So Utah. Well don't be silly - of course it's not in the Mid-west. It's in Wimbledon - though frankly, I'm all out of jokes about restaurants named after American states. I ran out when the sister restaurant Idaho opened in Highgate and while I may have exhausted the concept, apparently the Montana group who owns this 'family', are pushing this Yankie horse just as far as it can drag the gravy train.
Inside, Utah is fairly cramped and visually, not quite as starkly handsome as the other restaurants: Obligatory plate glass windows. Tangerine and lime upholstery. God knows - green does nothing for my complection and orange clashes with my hair. There's an emphasis on being child-friendly and a long communal bar-height table which might work in your neighbourhood but in mine would mean the libidinous details of your best friend's love life would be overhead by half the lunching mothers of North Kensington.
The food is a loose interpretation of comtemporary American food, as confused as a newly arrived immigrant and suspiciously close to an upmarket Cafe Rouge in a cowboy hat. Each dish has too many fussy ingredients, all sourced and attributed like footnotes in an anorexic's food diary. The menu stretches America all the way to Australia for the unappetisingly named signature dish - Moreton Bay bugs - which are lobster tails. That's before we get to such things as rack of lamb with a vanilla bean mash. Well really. You could cover it with syrup and call it pudding.
We went for brunch which I'm sure is the best idea and a wonderful excuse to sit from noon to dusk drinking Bloody Marys and drawing on the brown paper tablecloth. They have a good wine list and I certainly needed a drink. Lone parenting is the pits and the Husband is gone so often these days that I wonder if we've divorced and I just haven't noticed. I wouldn't mind, but I suspect I'm still doing all his laundry.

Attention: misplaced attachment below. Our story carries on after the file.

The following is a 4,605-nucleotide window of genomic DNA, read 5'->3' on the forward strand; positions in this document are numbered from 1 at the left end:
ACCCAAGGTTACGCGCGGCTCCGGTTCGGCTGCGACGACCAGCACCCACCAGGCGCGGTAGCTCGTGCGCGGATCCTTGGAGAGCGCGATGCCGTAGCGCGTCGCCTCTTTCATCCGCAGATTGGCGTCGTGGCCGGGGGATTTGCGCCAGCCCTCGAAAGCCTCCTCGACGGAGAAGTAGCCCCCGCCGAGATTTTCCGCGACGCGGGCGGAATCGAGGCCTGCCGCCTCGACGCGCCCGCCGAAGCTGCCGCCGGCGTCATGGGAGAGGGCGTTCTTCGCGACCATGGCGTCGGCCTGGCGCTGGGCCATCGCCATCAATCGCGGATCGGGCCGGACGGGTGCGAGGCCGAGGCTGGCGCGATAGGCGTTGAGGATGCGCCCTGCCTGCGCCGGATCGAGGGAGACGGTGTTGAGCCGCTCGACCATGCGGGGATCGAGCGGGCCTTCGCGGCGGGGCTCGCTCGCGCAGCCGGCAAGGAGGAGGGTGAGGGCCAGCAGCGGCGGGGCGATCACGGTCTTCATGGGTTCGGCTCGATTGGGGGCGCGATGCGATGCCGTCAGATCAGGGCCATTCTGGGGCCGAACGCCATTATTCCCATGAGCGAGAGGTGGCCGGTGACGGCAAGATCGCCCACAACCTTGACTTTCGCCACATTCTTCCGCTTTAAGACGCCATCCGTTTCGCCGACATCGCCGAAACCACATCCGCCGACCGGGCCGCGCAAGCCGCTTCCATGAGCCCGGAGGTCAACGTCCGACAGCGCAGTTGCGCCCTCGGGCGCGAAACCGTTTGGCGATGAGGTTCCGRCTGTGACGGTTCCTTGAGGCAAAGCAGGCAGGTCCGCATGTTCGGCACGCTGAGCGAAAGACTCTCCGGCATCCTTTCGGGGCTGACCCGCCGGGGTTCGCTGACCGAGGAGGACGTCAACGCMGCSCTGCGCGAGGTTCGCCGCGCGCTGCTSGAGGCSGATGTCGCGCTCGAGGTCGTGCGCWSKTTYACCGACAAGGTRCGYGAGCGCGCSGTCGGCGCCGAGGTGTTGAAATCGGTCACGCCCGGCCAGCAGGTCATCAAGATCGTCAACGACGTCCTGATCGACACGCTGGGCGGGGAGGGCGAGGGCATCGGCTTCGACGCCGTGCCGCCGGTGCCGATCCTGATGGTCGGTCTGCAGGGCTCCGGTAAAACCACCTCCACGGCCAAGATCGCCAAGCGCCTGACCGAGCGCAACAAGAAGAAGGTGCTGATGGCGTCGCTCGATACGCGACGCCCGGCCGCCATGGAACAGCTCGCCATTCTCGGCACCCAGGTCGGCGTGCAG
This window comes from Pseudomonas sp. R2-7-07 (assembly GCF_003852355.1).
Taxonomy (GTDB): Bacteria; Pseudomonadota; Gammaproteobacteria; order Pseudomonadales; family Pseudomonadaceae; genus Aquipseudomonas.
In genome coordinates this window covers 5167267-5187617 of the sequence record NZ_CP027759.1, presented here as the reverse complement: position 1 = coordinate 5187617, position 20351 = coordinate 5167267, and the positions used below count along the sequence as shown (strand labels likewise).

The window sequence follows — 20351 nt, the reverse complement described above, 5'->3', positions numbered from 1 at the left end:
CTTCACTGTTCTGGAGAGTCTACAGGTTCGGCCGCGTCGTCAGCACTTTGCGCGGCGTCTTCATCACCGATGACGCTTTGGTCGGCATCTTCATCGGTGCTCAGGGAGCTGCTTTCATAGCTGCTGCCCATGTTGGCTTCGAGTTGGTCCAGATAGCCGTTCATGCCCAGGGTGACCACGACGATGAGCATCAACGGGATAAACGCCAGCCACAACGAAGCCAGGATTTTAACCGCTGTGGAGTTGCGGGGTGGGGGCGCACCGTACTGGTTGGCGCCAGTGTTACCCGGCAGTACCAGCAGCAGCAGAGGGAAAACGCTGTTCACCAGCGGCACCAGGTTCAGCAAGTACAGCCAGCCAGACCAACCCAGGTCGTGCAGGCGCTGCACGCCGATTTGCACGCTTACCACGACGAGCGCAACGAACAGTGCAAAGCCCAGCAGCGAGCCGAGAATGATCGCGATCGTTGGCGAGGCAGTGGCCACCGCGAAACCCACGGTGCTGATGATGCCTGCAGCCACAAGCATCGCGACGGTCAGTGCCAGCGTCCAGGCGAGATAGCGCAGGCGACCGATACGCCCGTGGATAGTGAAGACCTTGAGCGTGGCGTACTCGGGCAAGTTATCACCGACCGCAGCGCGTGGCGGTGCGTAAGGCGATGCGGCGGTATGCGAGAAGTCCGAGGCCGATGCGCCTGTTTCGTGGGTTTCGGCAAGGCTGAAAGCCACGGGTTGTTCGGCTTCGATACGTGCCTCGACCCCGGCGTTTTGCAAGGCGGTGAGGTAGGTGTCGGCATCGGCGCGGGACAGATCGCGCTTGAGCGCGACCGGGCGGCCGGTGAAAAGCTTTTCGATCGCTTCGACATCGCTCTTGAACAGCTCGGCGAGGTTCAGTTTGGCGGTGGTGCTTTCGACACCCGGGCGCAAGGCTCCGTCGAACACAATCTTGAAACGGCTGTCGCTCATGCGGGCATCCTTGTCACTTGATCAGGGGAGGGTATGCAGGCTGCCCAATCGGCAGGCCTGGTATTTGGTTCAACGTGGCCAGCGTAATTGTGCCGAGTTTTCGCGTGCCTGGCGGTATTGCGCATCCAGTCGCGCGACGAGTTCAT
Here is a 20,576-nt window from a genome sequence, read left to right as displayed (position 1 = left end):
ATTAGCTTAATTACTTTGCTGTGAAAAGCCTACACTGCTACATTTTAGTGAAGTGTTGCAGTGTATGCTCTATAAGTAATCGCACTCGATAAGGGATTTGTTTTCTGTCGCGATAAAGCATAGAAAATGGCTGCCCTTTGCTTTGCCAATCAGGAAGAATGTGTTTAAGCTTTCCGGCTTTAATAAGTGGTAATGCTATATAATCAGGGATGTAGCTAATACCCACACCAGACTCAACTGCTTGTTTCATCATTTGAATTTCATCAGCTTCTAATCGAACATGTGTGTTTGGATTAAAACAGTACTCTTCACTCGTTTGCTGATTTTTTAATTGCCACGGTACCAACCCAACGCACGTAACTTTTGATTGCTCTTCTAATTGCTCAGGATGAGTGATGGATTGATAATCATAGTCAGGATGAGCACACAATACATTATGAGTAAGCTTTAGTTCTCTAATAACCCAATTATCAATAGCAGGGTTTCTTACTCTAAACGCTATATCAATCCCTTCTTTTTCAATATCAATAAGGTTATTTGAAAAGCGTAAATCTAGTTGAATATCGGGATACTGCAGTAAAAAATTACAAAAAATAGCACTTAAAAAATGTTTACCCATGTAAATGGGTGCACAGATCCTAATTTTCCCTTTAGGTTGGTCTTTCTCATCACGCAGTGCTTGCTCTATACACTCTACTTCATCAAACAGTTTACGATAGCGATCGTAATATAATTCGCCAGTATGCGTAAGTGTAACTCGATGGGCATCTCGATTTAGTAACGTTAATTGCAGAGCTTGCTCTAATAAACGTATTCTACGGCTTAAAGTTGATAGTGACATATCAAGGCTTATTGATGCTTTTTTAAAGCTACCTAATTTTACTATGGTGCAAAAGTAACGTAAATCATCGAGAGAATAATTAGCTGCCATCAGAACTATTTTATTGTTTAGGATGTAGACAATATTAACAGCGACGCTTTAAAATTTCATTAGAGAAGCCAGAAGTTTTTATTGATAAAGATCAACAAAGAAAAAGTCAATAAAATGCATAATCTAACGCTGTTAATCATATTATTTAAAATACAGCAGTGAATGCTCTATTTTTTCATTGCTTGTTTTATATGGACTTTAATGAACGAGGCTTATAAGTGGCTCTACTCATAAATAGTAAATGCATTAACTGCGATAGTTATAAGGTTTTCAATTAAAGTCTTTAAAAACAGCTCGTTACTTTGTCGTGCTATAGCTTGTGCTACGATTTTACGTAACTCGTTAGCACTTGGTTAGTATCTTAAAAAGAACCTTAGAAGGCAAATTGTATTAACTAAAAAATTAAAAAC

I took Nigel and Maureen. Very Mormon - two women and a man. It seemed as close to a Utah theme as we were going to get - well unless we started singing snatches of the Osmond's greatest hits.
I decided to forgo the pleasures of displaced Middle American food for a straightforward plate of Eggs Benedict with field mushrooms on the side. A sigh of relief all round when the eggs arrived perfectly poached, all virgin white and trembling like a postulant nun in a pool of excellent hollandaise sauce. I couldn't fault it, even though they had forgotten the field mushrooms. I was so busy eating, so did I.
Nigel had a Caesar salad with blue crab fritters while muttering that: 'it's coming to something when we're all surprised that a restaurant can do something as simple as poach an egg. The fritters looked a bit befrazzled but he said that they had exceeded his expectations, which I think means he liked them. Maureen had goats cheese profiteroles. Also, rather good, but the portion of three teeny little cohones obviously didn't hail from the land of the large. America didn't get obese eating like this. Especially when one is sharing. The spiced fig salsa wasn't bad and the Arugula leaves? Well that's in case you had forgotten that we are divided from our American brothers by a common language. Rocket to us, sweetie.
Nigel had scorched cuttlefish which, with accompanying coconut flakes, failed to impress. As for the Cilantro dressed leaves - think herby salad oil - it might sound like the Sloaney Middle Class sibling of young Arugula, but it's just coriander.
Maureen had the Pepita crusted salmon with tomato and mozzarella salad which almost breaks the cardinal rule of not having fish with cheese, but not quite badly enough to warrant a rap over the knuckles with a ruler. The salmon was nicely done, still pink on the inside and well seared on the outside. Then I had pancakes. Call me British, but I like to have sugary carbohydrates at the end of a meal.
Unfortunately they were flaccid, half cooked and tepid - furthermore - even in Britspeak, three pancakes does not a stack of 'em make.
Maureen then had peanut butter flummery which I thought the most revolting thing I've tasted in my life, bar one. Or maybe two. The praline base was a gift to cosmetic dentistry in that there's a fair chance you'll need some after attempting to eat it - and the gruesome banana and peanut concoction, cloying enough to cement your jaws together.. Those who like peanut butter may find it palatable. The two of you can share it.
Nigel had the Black Sapote Cheesecake with coconut cream which was overly chilled, and tasted strangely like creamed carpet underlay. Service was well intentioned, haphazard and dreadfully slow. But as we tried to explain to Nigel, that's the whole point of brunch. Like revenge it's best savoured very slowly - though eating it cold, I admit, is pushing it a bit.
signature dish: scorched cuttlefish with Cilantro dress leaves and cocnut chips
Roast Moreton Bay Bugs (slipper lobster tails) with saffron risotto, crisp chorizo shards, Tomato and olive salsa.